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Heat Stress Related Injuries
- Jun 19, 2014
What are you doing to protect your employees?
Heat stress related injuries are created when our body is unable to regulate heat production at a safe level.
Employees need to be aware of the signs and symptoms related to heat stress related injuries:
- Fatigue, weakness, fainting
- Nausea and vomiting
- Muscle cramps
- Sweating (absence or presence)
Heat stress related injury conditions can be further escalated by the physical condition of your employees. Employees at a greater risk for heat exhaustion and heat stroke are those with:
- Heart or skin diseases
- Extensive burns
- Endocrine disorders (hyperthyroidism, diabetes, etc.)
- High blood pressure
- Depression, insomnia and fever.
Over the counter drugs can also contribute to a greater risk for these conditions.
What can you do to prevent heat stress related injuries?
- Limit your exposure to direct sunlight as much as possible.
- Drink more fluids (non-alcoholic); do not drink fluids that contain caffeine or large amounts of sugar. Sport drinks are good as they replace electrolytes and salt in your body. Avoid extremely cold fluids as these can cause stomach cramps. Drink often throughout the day 4-6 ounces at a time. Drivers who are on routes should pack a cooler with water for the day. WATER IS GOOD!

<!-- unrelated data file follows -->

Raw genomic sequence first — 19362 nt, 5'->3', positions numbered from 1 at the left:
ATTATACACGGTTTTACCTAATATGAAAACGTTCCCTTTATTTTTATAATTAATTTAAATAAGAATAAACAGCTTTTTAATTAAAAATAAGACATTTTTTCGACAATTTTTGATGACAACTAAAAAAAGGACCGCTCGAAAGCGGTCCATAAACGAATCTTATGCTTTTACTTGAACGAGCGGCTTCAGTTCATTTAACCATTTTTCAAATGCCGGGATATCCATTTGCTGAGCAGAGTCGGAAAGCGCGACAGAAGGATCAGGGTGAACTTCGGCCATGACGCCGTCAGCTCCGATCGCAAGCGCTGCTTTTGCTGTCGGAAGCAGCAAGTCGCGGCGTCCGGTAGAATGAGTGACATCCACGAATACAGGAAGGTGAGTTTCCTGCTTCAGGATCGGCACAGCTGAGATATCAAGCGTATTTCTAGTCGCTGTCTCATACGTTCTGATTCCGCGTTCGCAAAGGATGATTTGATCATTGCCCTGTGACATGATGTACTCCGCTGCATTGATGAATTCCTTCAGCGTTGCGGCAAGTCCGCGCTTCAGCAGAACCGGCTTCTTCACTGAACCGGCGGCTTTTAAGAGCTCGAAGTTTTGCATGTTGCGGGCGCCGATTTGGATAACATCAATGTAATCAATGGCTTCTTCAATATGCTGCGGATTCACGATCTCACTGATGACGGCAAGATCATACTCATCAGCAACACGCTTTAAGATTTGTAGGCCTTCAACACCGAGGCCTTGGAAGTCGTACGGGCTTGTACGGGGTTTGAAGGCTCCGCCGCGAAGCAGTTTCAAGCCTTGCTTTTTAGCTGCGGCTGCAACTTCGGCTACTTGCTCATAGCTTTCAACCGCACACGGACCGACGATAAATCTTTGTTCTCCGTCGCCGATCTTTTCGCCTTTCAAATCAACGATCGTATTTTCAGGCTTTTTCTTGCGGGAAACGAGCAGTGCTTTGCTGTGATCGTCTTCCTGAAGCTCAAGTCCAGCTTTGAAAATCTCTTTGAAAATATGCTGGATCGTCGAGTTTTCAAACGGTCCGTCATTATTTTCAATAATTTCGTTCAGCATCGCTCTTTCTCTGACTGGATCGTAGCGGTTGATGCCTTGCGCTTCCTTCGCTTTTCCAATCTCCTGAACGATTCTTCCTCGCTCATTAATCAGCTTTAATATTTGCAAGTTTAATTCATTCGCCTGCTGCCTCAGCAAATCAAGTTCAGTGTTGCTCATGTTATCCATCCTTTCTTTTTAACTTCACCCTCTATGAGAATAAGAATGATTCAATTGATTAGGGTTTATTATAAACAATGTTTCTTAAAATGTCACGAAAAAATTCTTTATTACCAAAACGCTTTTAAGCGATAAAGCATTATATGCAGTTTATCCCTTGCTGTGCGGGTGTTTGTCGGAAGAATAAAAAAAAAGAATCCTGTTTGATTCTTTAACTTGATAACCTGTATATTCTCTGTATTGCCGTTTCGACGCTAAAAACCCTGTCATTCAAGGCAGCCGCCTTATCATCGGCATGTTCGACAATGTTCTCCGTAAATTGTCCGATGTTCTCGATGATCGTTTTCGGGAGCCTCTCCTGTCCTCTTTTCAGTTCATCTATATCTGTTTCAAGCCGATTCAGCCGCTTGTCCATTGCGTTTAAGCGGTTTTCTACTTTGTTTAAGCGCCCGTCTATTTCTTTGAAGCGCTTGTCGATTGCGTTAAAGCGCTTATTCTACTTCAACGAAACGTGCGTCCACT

- Wear lightweight, light colored, loose fitting clothing that does not create a safety hazard for your work environment. If outdoors, wear a hat to reduce direct exposure to the sun.
- Avoid hot foods and heavy meals that add heat to your body.
- Keep an umbrella in the truck if you are operating in extreme conditions, (desolate, desert, etc.), this will allow you to move to an area with breeze and still be protected from the sun.
- If exposure to the sun is inevitable, apply generous amounts of sunscreen with a high SPF rating to exposed skin.
- Make sure your car/truck is in excellent condition. A good pre-trip inspection is crucial in extreme heat operating conditions to prevent breakdowns. Sure beats sitting on the road side in the extreme heat waiting for a costly repair or tow truck.
OHSA has a program for heat stress related injuries with many good resources for companies.